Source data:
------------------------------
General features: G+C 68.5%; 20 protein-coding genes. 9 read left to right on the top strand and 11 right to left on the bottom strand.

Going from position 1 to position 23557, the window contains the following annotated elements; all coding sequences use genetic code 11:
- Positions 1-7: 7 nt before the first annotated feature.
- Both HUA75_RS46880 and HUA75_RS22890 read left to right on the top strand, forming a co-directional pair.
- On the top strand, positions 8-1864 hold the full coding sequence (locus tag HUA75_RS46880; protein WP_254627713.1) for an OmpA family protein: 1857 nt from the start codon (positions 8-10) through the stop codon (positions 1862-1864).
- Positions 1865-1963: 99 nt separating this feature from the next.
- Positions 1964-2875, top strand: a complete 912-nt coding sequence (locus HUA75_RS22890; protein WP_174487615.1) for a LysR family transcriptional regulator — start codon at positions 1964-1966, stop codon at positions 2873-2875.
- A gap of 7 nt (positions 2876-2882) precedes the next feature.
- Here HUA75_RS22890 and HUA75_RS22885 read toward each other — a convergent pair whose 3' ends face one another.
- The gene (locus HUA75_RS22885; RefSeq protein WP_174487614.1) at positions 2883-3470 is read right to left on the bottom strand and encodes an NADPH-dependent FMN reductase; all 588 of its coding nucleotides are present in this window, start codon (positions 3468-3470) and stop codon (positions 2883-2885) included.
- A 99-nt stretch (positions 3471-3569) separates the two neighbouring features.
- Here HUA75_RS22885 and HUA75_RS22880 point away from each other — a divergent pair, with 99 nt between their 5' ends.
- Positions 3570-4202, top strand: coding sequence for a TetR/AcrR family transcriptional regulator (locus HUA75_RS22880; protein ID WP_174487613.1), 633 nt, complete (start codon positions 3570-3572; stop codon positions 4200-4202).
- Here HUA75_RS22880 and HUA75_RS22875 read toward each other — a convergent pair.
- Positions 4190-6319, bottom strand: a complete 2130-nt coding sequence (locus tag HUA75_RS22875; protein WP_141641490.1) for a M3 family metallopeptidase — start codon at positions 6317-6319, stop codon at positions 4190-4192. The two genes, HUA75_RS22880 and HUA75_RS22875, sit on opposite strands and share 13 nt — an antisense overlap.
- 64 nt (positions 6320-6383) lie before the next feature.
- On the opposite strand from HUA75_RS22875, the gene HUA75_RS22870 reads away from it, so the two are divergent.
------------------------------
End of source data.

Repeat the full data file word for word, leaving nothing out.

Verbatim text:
General features: G+C 68.5%; 20 protein-coding genes. 9 read left to right on the top strand and 11 right to left on the bottom strand.

Going from position 1 to position 23557, the window contains the following annotated elements; all coding sequences use genetic code 11:
- Positions 1-7: 7 nt before the first annotated feature.
- Both HUA75_RS46880 and HUA75_RS22890 read left to right on the top strand, forming a co-directional pair.
- On the top strand, positions 8-1864 hold the full coding sequence (locus tag HUA75_RS46880; protein WP_254627713.1) for an OmpA family protein: 1857 nt from the start codon (positions 8-10) through the stop codon (positions 1862-1864).
- Positions 1865-1963: 99 nt separating this feature from the next.
- Positions 1964-2875, top strand: a complete 912-nt coding sequence (locus HUA75_RS22890; protein WP_174487615.1) for a LysR family transcriptional regulator — start codon at positions 1964-1966, stop codon at positions 2873-2875.
- A gap of 7 nt (positions 2876-2882) precedes the next feature.
- Here HUA75_RS22890 and HUA75_RS22885 read toward each other — a convergent pair whose 3' ends face one another.
- The gene (locus HUA75_RS22885; RefSeq protein WP_174487614.1) at positions 2883-3470 is read right to left on the bottom strand and encodes an NADPH-dependent FMN reductase; all 588 of its coding nucleotides are present in this window, start codon (positions 3468-3470) and stop codon (positions 2883-2885) included.
- A 99-nt stretch (positions 3471-3569) separates the two neighbouring features.
- Here HUA75_RS22885 and HUA75_RS22880 point away from each other — a divergent pair, with 99 nt between their 5' ends.
- Positions 3570-4202, top strand: coding sequence for a TetR/AcrR family transcriptional regulator (locus HUA75_RS22880; protein ID WP_174487613.1), 633 nt, complete (start codon positions 3570-3572; stop codon positions 4200-4202).
- Here HUA75_RS22880 and HUA75_RS22875 read toward each other — a convergent pair.
- Positions 4190-6319, bottom strand: a complete 2130-nt coding sequence (locus tag HUA75_RS22875; protein WP_141641490.1) for a M3 family metallopeptidase — start codon at positions 6317-6319, stop codon at positions 4190-4192. The two genes, HUA75_RS22880 and HUA75_RS22875, sit on opposite strands and share 13 nt — an antisense overlap.
- 64 nt (positions 6320-6383) lie before the next feature.
- On the opposite strand from HUA75_RS22875, the gene HUA75_RS22870 reads away from it, so the two are divergent.